The Feeling Is Mutual
When co-op managers from around the country met in Seattle last October, they devoted one convention day to a collective busman’s holiday, boarding buses for an organized tour of Seattle-area cooperatives.
They strolled the aisles at a local PCC market, surveying shelves of health foods and learning how a neighborhood buying club grew to become a chain of natural foods markets that sells a half million dollars per day worth of organic everything. They bused over to REI’s monumental flagship store and marveled at how a huge national chain with 122 stores and $2 billion in sales could have evolved from an idea cooked up 75 years ago by a few Seattle mountaineers. They clustered in front of the sedate Capitol Hill offices of People’s Memorial, and heard the story of the nation’s largest funeral cooperative, which has 80,000 members.
While Seattle is best known for Fortune 500 corporations like Boeing and Microsoft, these visitors experienced the city as a cooperative Mecca, the epicenter of a historic movement that is a quiet but crucial facet of the Northwest culture and economy.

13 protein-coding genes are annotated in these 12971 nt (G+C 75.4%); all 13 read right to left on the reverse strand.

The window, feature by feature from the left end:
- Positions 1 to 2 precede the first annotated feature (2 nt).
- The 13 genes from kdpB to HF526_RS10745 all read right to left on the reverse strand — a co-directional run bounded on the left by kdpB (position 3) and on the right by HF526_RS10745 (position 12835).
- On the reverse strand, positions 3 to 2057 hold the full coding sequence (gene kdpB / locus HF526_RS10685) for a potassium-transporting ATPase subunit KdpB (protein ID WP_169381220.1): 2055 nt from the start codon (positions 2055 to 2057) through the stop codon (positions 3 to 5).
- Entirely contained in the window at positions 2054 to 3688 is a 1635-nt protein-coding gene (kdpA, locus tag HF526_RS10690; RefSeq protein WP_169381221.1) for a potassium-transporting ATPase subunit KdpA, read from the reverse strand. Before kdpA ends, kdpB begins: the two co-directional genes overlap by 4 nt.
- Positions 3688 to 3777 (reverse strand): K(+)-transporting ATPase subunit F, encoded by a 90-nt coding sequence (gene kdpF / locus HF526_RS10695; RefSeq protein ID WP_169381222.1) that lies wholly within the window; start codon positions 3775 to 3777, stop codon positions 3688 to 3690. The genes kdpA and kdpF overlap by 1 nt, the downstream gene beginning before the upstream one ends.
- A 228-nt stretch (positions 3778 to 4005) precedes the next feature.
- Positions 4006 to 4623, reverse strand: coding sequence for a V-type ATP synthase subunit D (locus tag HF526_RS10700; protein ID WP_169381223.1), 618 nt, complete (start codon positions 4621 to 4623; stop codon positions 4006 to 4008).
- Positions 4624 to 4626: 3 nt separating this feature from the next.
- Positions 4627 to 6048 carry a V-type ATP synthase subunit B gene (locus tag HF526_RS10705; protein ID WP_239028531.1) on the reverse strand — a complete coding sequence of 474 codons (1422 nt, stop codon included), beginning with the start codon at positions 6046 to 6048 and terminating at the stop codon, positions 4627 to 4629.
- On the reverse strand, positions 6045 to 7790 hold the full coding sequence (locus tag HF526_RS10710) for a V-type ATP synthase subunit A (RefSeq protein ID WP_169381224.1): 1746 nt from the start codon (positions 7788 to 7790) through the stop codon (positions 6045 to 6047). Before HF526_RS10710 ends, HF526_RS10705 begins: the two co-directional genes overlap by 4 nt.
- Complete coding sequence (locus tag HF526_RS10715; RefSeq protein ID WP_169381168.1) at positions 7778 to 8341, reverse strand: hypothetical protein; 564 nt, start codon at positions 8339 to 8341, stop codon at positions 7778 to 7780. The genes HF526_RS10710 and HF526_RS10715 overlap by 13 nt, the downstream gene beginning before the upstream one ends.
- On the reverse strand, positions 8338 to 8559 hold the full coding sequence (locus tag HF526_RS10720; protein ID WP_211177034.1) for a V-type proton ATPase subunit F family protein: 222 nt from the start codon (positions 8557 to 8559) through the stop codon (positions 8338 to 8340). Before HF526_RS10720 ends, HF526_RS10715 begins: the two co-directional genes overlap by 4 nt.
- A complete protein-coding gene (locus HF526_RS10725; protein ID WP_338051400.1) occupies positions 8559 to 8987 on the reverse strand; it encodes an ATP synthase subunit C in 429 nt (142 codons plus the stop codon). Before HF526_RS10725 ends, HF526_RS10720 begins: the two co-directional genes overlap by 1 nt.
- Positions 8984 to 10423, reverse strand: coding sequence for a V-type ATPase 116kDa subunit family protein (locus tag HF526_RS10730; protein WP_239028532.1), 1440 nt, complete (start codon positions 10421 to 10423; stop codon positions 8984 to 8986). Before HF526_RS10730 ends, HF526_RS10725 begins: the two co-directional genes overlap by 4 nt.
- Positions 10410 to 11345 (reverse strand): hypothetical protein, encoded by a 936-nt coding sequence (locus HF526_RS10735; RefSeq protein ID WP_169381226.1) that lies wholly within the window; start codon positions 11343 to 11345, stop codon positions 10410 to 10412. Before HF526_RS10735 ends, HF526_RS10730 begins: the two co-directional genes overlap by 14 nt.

“If you’re into cooperatives, you want to come to Seattle to see what they’re about,” observes David Woo, a Philadelphia cooperative activist who got his start selling outdoor equipment at REI in Philadelphia.
In addition to the nation’s largest consumer and funeral co-ops, Seattle and Washington state are also home to the nation’s largest health cooperative, one of the largest credit unions, along with dozens of rural electrical co-ops, farmer co-ops, grocery co-ops and more.
“There’s something in the water out there in Seattle,” suggests Liz Bailey, a vice president of the National Cooperative Business Association, which hosted the October convention. “Something that breeds the cooperative spirit.”
The NCBA is a national organization that represents several hundred cooperatives, including several of Seattle’s, most of which defy the popular stereotypes attached to cooperatives.
“When most people think of co-ops, they think of counterculture hippies and ‘Kumbaya,’” Woo observes, strolling through REI. “But Seattle demonstrates that those stereotypes are ridiculous.”
These days, when many Americans despair over Wall Street’s astronomical salaries and ravenous corporate tactics, co-ops serve as a reminder that there are other ways to do business in the American marketplace.
A recent study at the University of Wisconsin identified more than 29,000 cooperatives across the United States, holding a staggering $3.1 trillion in assets and generating $500 billion in annual sales. They employ 856,000 people who earn $25 billion